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Former college football player sues over repeated head injuries

From car accidents to work accidents, there are many common causes of serious injuries in Illinois. One of the most pernicious types of trauma affects the brain because it is difficult to diagnose and treat the body's most complex organ.

The nation has been learning about the dangers of repetitive trauma to the head through investigations into the problems plaguing football players. In some cases, brain injuries have not been clear until further along in a player's career, but some victims contend that coaches, teams and leagues knew more about the risks than they shared.

A former collegiate football player is suing his alma mater and the league in which he played on the basis they exposed him to repeated head injuries while they knew or suspected it was a hazardous exercise. This suit comes after the league settled a large class-action with victims of head injuries who filed suit in Illinois.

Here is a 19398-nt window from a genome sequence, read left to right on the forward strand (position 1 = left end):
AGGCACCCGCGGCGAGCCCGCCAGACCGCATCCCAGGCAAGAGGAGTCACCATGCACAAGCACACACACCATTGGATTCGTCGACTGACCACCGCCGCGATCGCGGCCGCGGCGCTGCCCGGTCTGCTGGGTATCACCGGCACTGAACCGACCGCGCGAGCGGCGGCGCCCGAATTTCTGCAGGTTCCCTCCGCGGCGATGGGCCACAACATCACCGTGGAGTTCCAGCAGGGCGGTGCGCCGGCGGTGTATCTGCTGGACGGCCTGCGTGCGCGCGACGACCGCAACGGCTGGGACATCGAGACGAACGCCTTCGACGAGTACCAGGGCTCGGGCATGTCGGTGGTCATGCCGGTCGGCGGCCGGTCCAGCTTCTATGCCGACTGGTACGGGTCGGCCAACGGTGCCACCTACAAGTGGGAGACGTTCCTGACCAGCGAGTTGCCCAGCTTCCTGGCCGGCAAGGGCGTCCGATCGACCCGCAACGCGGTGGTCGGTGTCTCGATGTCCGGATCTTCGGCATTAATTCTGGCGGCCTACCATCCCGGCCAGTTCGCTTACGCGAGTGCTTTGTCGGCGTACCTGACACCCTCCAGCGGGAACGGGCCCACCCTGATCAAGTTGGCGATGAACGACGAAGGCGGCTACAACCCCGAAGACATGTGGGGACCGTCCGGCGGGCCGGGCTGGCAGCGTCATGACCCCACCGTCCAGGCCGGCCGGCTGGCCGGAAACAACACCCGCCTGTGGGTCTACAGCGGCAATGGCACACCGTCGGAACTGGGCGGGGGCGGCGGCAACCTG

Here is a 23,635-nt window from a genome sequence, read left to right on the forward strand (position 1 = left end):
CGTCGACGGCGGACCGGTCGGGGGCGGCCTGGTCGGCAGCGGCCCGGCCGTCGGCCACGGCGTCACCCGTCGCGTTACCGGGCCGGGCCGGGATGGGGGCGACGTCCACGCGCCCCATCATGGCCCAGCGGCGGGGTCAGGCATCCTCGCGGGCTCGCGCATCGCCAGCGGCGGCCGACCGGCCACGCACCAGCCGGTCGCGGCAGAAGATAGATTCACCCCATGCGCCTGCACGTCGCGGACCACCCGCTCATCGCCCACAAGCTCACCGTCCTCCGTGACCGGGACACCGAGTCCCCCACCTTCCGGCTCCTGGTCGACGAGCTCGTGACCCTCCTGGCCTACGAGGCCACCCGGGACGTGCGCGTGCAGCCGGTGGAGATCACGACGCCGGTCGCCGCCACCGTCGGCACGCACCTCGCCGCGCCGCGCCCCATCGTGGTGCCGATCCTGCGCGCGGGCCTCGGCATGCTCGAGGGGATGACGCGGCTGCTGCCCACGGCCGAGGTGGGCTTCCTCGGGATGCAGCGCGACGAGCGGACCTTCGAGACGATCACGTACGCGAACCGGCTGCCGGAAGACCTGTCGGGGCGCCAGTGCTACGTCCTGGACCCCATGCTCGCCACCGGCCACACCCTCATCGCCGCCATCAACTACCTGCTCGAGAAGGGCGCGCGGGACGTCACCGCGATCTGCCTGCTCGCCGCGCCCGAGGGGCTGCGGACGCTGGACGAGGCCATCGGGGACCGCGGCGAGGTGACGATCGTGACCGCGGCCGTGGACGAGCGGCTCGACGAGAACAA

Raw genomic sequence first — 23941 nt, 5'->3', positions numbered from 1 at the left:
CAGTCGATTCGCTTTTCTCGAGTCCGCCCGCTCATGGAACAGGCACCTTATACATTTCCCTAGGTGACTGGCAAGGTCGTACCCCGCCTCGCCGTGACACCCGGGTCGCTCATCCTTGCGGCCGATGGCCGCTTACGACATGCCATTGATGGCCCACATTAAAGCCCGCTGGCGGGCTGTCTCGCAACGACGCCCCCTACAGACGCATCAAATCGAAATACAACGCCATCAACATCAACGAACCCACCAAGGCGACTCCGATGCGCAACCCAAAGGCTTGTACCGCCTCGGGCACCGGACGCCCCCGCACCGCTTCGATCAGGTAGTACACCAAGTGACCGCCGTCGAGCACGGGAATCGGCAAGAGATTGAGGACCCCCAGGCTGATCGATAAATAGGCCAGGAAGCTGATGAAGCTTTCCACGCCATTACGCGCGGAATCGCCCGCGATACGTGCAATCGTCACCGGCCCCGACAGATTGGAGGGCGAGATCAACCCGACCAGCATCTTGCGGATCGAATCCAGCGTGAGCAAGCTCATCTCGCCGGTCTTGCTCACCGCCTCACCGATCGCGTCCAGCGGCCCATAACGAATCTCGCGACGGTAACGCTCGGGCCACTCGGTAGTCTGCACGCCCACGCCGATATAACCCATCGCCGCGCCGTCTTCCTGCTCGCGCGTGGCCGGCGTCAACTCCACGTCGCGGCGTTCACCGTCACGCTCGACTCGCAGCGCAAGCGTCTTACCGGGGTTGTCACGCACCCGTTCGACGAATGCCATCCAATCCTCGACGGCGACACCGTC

Academic studies showed the dangers of constant head collisions before the league and its teams took serious action to prevent the problems starting in 2010. Concussions, once considered a somewhat minor brain injury, can have cumulative effects on health, according to the plaintiff's claims and several studies dating back years.

The suit claims negligence and intentional deception on behalf of sports organizations and their officials regarding "an epidemic that was slowly killing former college athletes." Victims of brain injuries and cumulative head stress also have the right to claim damages from the people or institutions who may be responsible, and attorneys can help victims and their families sort out their options.

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